Citing a new study showing banks charge higher fees than credit unions, advocates for these nonprofit depositories urged Congress Tuesday to fight restrictions on their membership enrollments.
"It's good public policy to provide an alternative to banks, which are focused on providing the highest return to their shareholders," said Daniel A. Mica, president of the Credit Union National Association, which co- sponsored the study along with the Consumer Federation of America.
The study found that banks are more likely than credit unions to charge fees on checking accounts, credit cards, cashier's checks, and other services.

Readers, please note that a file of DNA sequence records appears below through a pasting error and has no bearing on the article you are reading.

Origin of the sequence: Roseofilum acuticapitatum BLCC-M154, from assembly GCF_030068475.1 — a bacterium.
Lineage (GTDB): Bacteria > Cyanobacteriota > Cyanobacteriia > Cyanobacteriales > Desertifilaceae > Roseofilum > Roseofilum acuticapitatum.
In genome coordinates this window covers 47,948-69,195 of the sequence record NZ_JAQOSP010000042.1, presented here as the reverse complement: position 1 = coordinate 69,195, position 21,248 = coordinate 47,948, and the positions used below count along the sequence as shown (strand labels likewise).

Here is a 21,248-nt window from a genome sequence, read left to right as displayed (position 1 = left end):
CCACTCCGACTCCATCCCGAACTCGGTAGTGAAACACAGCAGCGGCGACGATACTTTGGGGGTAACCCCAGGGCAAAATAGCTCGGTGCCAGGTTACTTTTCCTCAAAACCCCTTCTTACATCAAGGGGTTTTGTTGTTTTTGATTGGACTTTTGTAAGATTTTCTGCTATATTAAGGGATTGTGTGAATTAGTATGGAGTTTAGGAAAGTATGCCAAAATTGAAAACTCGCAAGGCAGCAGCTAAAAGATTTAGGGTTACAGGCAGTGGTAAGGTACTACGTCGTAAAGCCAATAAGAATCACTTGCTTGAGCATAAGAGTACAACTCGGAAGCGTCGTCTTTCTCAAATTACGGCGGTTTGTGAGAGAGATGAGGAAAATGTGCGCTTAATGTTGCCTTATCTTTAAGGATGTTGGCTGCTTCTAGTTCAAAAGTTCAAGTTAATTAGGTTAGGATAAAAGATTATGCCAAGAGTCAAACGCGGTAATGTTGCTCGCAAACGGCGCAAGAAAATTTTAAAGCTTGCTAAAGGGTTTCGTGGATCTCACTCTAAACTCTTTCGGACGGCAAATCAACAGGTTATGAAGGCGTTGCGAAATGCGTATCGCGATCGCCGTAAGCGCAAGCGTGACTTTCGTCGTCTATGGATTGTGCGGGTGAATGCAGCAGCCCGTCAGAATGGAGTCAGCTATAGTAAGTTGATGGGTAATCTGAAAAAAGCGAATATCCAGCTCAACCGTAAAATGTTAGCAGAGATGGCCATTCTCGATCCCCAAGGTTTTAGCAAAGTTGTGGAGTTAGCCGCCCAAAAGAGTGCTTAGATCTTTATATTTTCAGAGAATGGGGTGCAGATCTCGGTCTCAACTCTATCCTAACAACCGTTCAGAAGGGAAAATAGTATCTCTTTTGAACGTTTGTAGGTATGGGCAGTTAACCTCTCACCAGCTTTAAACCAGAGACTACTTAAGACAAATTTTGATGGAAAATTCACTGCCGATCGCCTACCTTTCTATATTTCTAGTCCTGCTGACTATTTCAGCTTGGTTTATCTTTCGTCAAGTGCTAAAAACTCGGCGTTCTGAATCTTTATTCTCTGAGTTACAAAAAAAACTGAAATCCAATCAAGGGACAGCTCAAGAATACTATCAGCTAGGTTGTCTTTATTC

Among institutions that levy fees, credit unions are still cheaper, they said. For instance, fees on economy checking accounts average $3.69 a month at banks but $3.11 at credit unions. For credit cards, banks charge an average of $16.69 in annual fees, while credit unions charge $11.61.
One exception: Credit unions are more likely to charge their account holders for using automated teller machines. Only 7% of banks charge customers for using their banks' ATMs, but 22% of credit unions charge a fee. Banks are more likely to charge noncustomers for using their machines, however.